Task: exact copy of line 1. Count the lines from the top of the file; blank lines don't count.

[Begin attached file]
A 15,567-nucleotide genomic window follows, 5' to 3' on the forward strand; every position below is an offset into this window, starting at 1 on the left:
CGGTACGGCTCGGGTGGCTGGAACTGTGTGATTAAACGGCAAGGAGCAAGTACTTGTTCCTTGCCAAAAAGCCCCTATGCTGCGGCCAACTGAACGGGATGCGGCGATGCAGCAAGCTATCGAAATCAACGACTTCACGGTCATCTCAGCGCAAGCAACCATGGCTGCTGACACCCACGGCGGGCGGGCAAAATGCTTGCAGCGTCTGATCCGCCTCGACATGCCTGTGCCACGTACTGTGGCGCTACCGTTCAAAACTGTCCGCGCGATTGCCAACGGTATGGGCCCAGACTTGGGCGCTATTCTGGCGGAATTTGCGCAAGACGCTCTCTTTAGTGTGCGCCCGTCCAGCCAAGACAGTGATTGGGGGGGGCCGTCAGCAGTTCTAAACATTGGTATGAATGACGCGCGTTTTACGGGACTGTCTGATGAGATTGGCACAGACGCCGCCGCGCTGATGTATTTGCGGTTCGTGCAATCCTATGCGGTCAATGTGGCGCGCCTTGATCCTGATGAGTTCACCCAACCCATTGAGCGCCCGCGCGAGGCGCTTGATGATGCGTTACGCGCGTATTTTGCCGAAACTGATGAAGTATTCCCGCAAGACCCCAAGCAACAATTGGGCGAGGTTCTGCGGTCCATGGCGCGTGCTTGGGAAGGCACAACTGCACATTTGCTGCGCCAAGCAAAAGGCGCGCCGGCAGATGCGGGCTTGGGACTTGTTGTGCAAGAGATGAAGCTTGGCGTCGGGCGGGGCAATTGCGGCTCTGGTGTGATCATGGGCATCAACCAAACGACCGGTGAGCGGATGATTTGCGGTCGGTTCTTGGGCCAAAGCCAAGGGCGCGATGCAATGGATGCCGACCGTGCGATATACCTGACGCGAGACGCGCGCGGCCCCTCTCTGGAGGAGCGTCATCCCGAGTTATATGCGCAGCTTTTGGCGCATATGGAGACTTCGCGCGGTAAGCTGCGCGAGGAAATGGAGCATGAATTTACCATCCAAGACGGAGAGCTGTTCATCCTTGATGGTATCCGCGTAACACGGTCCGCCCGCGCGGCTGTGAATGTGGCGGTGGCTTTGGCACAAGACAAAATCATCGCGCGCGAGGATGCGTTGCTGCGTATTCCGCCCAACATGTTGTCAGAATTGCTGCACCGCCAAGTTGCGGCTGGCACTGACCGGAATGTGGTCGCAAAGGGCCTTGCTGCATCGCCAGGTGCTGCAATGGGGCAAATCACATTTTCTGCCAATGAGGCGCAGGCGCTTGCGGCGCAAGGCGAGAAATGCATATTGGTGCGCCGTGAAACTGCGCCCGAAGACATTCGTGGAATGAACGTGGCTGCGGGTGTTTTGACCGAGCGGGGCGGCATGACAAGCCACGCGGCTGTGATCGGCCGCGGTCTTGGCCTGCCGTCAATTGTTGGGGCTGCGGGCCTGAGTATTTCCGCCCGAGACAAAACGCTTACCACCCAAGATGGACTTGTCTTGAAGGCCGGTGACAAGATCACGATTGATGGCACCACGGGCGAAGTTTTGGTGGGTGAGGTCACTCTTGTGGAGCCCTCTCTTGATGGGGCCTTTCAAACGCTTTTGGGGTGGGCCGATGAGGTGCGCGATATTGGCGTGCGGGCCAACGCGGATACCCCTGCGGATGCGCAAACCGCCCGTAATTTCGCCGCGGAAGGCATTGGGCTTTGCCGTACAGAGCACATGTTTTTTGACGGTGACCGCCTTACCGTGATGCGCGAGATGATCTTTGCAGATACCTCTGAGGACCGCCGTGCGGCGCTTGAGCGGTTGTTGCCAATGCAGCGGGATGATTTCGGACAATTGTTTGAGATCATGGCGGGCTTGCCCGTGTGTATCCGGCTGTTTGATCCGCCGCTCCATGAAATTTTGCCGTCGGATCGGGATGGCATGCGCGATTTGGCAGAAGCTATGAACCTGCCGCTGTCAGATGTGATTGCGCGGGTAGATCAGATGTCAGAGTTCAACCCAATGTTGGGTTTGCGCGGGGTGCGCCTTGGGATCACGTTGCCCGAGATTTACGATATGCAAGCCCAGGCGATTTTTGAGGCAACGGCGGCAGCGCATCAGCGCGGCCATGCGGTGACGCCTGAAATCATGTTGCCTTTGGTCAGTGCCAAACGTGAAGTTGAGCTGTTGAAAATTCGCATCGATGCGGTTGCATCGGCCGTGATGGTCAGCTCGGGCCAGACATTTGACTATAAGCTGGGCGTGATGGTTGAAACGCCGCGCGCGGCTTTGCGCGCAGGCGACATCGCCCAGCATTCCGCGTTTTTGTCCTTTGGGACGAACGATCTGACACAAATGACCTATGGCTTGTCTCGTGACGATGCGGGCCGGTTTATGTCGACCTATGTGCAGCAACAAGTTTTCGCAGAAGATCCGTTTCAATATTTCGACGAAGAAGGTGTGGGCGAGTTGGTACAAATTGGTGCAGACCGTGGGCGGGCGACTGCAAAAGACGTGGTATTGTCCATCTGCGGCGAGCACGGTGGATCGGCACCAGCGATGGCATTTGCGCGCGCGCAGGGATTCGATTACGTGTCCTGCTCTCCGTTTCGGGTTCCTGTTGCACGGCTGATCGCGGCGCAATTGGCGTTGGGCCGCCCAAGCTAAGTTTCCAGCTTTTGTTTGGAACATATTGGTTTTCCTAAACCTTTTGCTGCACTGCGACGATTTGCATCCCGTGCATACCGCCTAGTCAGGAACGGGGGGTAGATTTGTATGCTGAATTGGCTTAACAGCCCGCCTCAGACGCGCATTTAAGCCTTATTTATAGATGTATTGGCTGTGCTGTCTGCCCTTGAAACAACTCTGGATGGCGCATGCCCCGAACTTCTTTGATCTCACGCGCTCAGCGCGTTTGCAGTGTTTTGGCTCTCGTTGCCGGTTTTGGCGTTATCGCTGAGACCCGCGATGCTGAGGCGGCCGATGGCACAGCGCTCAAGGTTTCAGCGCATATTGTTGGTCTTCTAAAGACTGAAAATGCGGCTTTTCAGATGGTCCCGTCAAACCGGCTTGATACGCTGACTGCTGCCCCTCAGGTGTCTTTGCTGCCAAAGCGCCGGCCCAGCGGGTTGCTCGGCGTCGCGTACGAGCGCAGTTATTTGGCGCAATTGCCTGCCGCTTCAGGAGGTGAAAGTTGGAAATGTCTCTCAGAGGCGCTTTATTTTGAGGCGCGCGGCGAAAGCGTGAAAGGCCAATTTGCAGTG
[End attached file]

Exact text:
A 15,567-nucleotide genomic window follows, 5' to 3' on the forward strand; every position below is an offset into this window, starting at 1 on the left: